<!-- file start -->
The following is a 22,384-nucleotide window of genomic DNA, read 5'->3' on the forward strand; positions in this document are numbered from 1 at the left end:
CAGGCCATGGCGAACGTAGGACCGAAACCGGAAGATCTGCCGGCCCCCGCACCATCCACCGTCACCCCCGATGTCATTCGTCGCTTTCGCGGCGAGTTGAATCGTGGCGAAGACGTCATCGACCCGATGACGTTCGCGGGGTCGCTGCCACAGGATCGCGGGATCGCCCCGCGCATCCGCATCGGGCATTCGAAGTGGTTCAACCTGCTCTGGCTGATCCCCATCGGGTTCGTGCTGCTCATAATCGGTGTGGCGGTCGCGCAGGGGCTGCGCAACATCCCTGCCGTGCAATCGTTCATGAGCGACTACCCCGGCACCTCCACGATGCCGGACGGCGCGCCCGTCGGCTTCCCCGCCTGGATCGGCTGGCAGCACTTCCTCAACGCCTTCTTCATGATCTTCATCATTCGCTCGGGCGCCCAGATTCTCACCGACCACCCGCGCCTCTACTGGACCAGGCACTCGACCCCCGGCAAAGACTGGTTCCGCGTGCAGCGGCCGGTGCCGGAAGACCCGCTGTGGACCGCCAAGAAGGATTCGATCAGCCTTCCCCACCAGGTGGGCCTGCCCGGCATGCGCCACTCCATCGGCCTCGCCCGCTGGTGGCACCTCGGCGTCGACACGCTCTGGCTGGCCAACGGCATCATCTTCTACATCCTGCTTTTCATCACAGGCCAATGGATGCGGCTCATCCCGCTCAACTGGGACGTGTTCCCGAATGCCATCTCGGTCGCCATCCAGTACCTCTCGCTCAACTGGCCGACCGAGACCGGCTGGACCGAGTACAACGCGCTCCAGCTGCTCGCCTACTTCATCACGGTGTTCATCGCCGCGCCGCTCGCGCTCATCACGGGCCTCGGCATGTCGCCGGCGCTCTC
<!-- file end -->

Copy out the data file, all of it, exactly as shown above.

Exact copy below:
The following is a 22,384-nucleotide window of genomic DNA, read 5'->3' on the forward strand; positions in this document are numbered from 1 at the left end:
CAGGCCATGGCGAACGTAGGACCGAAACCGGAAGATCTGCCGGCCCCCGCACCATCCACCGTCACCCCCGATGTCATTCGTCGCTTTCGCGGCGAGTTGAATCGTGGCGAAGACGTCATCGACCCGATGACGTTCGCGGGGTCGCTGCCACAGGATCGCGGGATCGCCCCGCGCATCCGCATCGGGCATTCGAAGTGGTTCAACCTGCTCTGGCTGATCCCCATCGGGTTCGTGCTGCTCATAATCGGTGTGGCGGTCGCGCAGGGGCTGCGCAACATCCCTGCCGTGCAATCGTTCATGAGCGACTACCCCGGCACCTCCACGATGCCGGACGGCGCGCCCGTCGGCTTCCCCGCCTGGATCGGCTGGCAGCACTTCCTCAACGCCTTCTTCATGATCTTCATCATTCGCTCGGGCGCCCAGATTCTCACCGACCACCCGCGCCTCTACTGGACCAGGCACTCGACCCCCGGCAAAGACTGGTTCCGCGTGCAGCGGCCGGTGCCGGAAGACCCGCTGTGGACCGCCAAGAAGGATTCGATCAGCCTTCCCCACCAGGTGGGCCTGCCCGGCATGCGCCACTCCATCGGCCTCGCCCGCTGGTGGCACCTCGGCGTCGACACGCTCTGGCTGGCCAACGGCATCATCTTCTACATCCTGCTTTTCATCACAGGCCAATGGATGCGGCTCATCCCGCTCAACTGGGACGTGTTCCCGAATGCCATCTCGGTCGCCATCCAGTACCTCTCGCTCAACTGGCCGACCGAGACCGGCTGGACCGAGTACAACGCGCTCCAGCTGCTCGCCTACTTCATCACGGTGTTCATCGCCGCGCCGCTCGCGCTCATCACGGGCCTCGGCATGTCGCCGGCGCTCTC